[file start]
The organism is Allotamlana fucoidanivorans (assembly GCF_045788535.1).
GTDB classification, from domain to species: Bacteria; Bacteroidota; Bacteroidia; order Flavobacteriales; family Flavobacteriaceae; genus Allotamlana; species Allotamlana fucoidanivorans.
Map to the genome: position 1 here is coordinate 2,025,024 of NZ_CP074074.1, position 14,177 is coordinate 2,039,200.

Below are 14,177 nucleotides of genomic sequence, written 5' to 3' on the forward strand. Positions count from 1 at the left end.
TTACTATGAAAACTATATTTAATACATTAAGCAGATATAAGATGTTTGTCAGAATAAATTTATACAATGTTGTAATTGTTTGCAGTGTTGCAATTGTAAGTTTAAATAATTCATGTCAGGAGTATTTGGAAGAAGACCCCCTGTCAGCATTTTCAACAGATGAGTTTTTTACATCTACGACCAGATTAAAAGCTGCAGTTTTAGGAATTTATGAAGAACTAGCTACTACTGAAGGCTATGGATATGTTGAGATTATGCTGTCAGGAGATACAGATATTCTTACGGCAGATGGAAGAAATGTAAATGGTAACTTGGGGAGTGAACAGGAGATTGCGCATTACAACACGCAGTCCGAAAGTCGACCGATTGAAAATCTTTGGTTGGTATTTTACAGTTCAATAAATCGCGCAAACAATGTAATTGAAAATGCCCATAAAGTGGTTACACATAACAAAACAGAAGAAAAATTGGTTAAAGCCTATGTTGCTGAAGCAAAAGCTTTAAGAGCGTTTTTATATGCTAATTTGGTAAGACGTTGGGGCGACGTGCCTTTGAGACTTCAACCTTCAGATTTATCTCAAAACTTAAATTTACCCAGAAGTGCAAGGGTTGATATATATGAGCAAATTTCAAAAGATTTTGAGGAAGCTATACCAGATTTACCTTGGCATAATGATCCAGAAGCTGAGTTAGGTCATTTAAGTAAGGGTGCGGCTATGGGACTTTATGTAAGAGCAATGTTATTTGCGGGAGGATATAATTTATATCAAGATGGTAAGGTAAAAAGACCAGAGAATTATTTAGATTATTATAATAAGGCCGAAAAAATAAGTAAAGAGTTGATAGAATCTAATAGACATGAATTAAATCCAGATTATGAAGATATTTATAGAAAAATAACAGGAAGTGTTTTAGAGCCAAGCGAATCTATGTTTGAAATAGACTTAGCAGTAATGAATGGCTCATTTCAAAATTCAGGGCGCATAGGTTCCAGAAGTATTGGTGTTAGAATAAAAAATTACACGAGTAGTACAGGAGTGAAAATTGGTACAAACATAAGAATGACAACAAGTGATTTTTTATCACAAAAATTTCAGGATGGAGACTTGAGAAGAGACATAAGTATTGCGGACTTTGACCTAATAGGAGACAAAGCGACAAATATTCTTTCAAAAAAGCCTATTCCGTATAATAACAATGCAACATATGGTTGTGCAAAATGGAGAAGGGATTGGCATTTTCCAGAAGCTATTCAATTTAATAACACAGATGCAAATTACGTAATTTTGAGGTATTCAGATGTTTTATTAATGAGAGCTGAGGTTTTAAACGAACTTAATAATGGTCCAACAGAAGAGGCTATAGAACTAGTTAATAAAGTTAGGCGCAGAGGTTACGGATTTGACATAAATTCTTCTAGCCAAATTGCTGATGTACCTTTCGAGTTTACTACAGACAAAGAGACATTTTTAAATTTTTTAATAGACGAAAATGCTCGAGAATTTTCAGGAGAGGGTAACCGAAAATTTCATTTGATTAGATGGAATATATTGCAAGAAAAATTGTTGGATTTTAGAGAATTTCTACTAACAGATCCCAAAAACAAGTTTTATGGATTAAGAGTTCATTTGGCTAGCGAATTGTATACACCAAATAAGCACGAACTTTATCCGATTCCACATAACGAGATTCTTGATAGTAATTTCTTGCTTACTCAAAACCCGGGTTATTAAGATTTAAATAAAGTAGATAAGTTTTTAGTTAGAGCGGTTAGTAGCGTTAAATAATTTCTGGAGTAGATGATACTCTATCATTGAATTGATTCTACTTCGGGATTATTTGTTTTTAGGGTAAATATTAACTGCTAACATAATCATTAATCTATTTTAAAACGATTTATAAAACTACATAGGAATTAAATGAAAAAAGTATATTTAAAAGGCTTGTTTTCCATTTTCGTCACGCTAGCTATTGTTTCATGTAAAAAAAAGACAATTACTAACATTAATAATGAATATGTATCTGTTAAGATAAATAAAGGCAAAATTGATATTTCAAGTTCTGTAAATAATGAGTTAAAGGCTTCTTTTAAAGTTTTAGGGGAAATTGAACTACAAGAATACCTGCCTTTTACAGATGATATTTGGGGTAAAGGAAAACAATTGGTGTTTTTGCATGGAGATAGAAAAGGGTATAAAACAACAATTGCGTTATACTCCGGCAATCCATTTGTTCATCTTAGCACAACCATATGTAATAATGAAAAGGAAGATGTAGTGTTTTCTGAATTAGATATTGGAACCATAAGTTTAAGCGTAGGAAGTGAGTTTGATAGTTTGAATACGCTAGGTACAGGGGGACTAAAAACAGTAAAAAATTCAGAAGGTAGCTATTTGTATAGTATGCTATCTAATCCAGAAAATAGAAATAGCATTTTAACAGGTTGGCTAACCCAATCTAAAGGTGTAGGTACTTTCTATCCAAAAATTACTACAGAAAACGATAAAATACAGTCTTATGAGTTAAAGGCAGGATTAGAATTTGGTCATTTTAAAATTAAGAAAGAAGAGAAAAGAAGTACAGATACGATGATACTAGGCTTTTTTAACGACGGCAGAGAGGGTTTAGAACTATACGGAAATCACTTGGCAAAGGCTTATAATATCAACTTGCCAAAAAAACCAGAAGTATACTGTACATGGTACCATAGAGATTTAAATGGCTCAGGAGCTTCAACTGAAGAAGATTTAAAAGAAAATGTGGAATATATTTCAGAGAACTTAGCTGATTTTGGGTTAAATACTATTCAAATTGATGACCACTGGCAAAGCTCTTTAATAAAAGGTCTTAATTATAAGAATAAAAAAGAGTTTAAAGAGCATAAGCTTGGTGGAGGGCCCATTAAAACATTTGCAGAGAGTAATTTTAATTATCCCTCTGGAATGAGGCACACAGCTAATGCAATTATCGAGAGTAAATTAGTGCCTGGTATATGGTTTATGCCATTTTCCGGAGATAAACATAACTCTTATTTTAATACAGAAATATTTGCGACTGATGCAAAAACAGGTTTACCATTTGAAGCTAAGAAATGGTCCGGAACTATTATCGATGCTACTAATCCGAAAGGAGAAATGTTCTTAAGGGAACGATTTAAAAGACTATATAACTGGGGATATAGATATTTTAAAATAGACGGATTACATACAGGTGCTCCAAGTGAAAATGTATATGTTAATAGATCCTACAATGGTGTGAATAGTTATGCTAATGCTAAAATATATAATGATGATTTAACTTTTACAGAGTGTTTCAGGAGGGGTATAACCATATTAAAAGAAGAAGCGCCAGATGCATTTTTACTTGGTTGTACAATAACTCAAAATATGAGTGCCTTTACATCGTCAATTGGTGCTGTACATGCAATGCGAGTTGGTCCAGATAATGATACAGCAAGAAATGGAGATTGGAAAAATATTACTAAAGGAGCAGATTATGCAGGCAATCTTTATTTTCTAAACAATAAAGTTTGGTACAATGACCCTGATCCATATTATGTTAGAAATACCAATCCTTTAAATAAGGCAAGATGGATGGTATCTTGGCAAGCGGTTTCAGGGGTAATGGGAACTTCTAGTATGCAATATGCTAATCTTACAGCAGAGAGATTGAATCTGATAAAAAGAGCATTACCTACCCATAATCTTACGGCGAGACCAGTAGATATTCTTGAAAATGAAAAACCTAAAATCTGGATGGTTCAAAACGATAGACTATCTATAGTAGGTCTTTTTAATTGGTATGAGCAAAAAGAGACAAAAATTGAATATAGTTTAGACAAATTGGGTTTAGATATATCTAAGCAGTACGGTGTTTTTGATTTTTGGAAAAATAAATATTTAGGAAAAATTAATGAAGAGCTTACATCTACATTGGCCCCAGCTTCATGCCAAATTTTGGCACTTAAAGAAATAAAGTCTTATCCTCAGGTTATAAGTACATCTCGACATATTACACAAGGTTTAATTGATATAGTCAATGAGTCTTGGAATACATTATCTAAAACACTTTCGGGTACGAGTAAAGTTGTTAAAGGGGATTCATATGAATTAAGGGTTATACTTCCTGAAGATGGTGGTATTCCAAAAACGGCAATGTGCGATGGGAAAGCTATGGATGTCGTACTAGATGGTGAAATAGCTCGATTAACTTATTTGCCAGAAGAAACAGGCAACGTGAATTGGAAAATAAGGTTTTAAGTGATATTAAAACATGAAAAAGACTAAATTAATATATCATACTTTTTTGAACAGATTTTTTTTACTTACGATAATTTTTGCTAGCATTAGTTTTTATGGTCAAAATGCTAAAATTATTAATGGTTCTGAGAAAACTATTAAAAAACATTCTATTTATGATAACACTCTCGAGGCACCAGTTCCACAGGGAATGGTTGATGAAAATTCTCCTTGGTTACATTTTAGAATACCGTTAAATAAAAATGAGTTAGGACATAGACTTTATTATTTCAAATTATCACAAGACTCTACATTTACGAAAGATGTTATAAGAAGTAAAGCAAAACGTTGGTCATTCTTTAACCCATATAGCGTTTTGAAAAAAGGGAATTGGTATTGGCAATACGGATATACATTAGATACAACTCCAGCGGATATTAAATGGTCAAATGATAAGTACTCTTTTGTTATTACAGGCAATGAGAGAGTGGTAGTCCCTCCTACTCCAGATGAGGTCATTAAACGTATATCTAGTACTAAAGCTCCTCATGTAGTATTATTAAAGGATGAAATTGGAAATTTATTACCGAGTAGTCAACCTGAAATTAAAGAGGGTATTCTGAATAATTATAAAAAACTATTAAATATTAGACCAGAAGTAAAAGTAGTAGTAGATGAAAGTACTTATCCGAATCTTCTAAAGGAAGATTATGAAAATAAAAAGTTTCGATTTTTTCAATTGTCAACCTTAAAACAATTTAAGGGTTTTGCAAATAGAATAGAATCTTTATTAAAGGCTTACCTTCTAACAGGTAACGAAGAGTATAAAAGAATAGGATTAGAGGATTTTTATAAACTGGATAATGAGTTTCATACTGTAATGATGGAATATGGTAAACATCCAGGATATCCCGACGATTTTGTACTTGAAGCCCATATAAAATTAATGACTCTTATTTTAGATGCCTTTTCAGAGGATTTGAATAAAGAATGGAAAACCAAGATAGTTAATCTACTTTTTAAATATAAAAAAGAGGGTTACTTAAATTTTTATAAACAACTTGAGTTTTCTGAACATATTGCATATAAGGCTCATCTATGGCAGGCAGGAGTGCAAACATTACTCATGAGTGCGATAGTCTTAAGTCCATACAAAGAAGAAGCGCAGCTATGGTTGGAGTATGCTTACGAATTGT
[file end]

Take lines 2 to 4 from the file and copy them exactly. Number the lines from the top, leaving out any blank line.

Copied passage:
GTDB classification, from domain to species: Bacteria; Bacteroidota; Bacteroidia; order Flavobacteriales; family Flavobacteriaceae; genus Allotamlana; species Allotamlana fucoidanivorans.
Map to the genome: position 1 here is coordinate 2,025,024 of NZ_CP074074.1, position 14,177 is coordinate 2,039,200.

Below are 14,177 nucleotides of genomic sequence, written 5' to 3' on the forward strand. Positions count from 1 at the left end.